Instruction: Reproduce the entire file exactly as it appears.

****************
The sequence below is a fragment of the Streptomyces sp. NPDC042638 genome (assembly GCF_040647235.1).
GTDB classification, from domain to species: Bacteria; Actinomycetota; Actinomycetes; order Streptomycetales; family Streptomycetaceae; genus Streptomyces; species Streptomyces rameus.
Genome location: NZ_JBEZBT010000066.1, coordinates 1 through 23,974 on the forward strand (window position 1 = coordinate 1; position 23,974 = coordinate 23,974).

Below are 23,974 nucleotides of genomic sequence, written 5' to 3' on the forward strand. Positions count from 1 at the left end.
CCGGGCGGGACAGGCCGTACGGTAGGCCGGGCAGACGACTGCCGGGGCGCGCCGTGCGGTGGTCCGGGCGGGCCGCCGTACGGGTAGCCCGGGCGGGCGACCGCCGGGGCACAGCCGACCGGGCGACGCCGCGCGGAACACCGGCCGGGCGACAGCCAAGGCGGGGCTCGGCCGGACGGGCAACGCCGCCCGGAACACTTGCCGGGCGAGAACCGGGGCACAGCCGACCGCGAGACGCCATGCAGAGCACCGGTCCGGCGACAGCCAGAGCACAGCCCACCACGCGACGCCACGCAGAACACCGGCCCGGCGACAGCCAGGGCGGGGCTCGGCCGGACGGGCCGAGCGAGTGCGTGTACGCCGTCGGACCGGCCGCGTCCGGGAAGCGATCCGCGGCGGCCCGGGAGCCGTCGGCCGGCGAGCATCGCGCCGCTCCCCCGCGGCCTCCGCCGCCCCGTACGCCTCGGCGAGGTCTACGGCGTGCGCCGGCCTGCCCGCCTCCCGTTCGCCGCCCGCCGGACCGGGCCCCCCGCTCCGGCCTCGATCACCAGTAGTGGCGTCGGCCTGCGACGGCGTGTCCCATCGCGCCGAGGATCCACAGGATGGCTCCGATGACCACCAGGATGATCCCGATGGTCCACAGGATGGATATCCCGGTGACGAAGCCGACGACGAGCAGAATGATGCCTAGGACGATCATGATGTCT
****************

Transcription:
The sequence below is a fragment of the Streptomyces sp. NPDC042638 genome (assembly GCF_040647235.1).
GTDB classification, from domain to species: Bacteria; Actinomycetota; Actinomycetes; order Streptomycetales; family Streptomycetaceae; genus Streptomyces; species Streptomyces rameus.
Genome location: NZ_JBEZBT010000066.1, coordinates 1 through 23,974 on the forward strand (window position 1 = coordinate 1; position 23,974 = coordinate 23,974).

Below are 23,974 nucleotides of genomic sequence, written 5' to 3' on the forward strand. Positions count from 1 at the left end.
CCGGGCGGGACAGGCCGTACGGTAGGCCGGGCAGACGACTGCCGGGGCGCGCCGTGCGGTGGTCCGGGCGGGCCGCCGTACGGGTAGCCCGGGCGGGCGACCGCCGGGGCACAGCCGACCGGGCGACGCCGCGCGGAACACCGGCCGGGCGACAGCCAAGGCGGGGCTCGGCCGGACGGGCAACGCCGCCCGGAACACTTGCCGGGCGAGAACCGGGGCACAGCCGACCGCGAGACGCCATGCAGAGCACCGGTCCGGCGACAGCCAGAGCACAGCCCACCACGCGACGCCACGCAGAACACCGGCCCGGCGACAGCCAGGGCGGGGCTCGGCCGGACGGGCCGAGCGAGTGCGTGTACGCCGTCGGACCGGCCGCGTCCGGGAAGCGATCCGCGGCGGCCCGGGAGCCGTCGGCCGGCGAGCATCGCGCCGCTCCCCCGCGGCCTCCGCCGCCCCGTACGCCTCGGCGAGGTCTACGGCGTGCGCCGGCCTGCCCGCCTCCCGTTCGCCGCCCGCCGGACCGGGCCCCCCGCTCCGGCCTCGATCACCAGTAGTGGCGTCGGCCTGCGACGGCGTGTCCCATCGCGCCGAGGATCCACAGGATGGCTCCGATGACCACCAGGATGATCCCGATGGTCCACAGGATGGATATCCCGGTGACGAAGCCGACGACGAGCAGAATGATGCCTAGGACGATCATGATGTCT